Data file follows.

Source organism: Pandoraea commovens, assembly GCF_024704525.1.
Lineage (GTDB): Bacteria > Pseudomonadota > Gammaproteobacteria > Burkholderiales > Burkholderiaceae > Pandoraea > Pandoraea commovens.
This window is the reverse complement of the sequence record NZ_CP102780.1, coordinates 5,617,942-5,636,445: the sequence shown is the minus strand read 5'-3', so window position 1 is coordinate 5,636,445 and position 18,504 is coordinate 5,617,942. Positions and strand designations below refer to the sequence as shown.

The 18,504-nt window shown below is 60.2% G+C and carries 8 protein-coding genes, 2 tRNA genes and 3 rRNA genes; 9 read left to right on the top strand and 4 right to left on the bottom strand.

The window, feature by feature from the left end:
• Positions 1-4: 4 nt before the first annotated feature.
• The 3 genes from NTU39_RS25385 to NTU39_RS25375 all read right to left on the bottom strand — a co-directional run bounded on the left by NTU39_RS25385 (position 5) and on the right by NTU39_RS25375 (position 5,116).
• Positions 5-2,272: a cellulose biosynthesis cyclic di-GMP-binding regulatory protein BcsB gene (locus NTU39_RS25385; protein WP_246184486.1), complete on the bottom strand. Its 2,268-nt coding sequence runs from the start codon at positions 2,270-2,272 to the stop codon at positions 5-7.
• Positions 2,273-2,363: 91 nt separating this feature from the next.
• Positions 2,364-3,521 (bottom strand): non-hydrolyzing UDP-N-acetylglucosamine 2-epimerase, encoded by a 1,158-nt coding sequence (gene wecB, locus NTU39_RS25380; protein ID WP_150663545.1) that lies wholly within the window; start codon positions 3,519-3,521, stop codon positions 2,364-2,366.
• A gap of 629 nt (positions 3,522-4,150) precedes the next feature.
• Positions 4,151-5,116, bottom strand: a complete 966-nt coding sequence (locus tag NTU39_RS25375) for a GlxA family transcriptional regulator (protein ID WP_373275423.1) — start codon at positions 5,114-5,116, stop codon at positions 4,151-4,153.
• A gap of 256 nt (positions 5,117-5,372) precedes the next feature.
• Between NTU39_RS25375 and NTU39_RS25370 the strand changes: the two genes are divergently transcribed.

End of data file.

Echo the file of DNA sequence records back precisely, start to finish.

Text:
Source organism: Pandoraea commovens, assembly GCF_024704525.1.
Lineage (GTDB): Bacteria > Pseudomonadota > Gammaproteobacteria > Burkholderiales > Burkholderiaceae > Pandoraea > Pandoraea commovens.
This window is the reverse complement of the sequence record NZ_CP102780.1, coordinates 5,617,942-5,636,445: the sequence shown is the minus strand read 5'-3', so window position 1 is coordinate 5,636,445 and position 18,504 is coordinate 5,617,942. Positions and strand designations below refer to the sequence as shown.

The 18,504-nt window shown below is 60.2% G+C and carries 8 protein-coding genes, 2 tRNA genes and 3 rRNA genes; 9 read left to right on the top strand and 4 right to left on the bottom strand.

The window, feature by feature from the left end:
• Positions 1-4: 4 nt before the first annotated feature.
• The 3 genes from NTU39_RS25385 to NTU39_RS25375 all read right to left on the bottom strand — a co-directional run bounded on the left by NTU39_RS25385 (position 5) and on the right by NTU39_RS25375 (position 5,116).
• Positions 5-2,272: a cellulose biosynthesis cyclic di-GMP-binding regulatory protein BcsB gene (locus NTU39_RS25385; protein WP_246184486.1), complete on the bottom strand. Its 2,268-nt coding sequence runs from the start codon at positions 2,270-2,272 to the stop codon at positions 5-7.
• Positions 2,273-2,363: 91 nt separating this feature from the next.
• Positions 2,364-3,521 (bottom strand): non-hydrolyzing UDP-N-acetylglucosamine 2-epimerase, encoded by a 1,158-nt coding sequence (gene wecB, locus NTU39_RS25380; protein ID WP_150663545.1) that lies wholly within the window; start codon positions 3,519-3,521, stop codon positions 2,364-2,366.
• A gap of 629 nt (positions 3,522-4,150) precedes the next feature.
• Positions 4,151-5,116, bottom strand: a complete 966-nt coding sequence (locus tag NTU39_RS25375) for a GlxA family transcriptional regulator (protein ID WP_373275423.1) — start codon at positions 5,114-5,116, stop codon at positions 4,151-4,153.
• A gap of 256 nt (positions 5,117-5,372) precedes the next feature.
• Between NTU39_RS25375 and NTU39_RS25370 the strand changes: the two genes are divergently transcribed.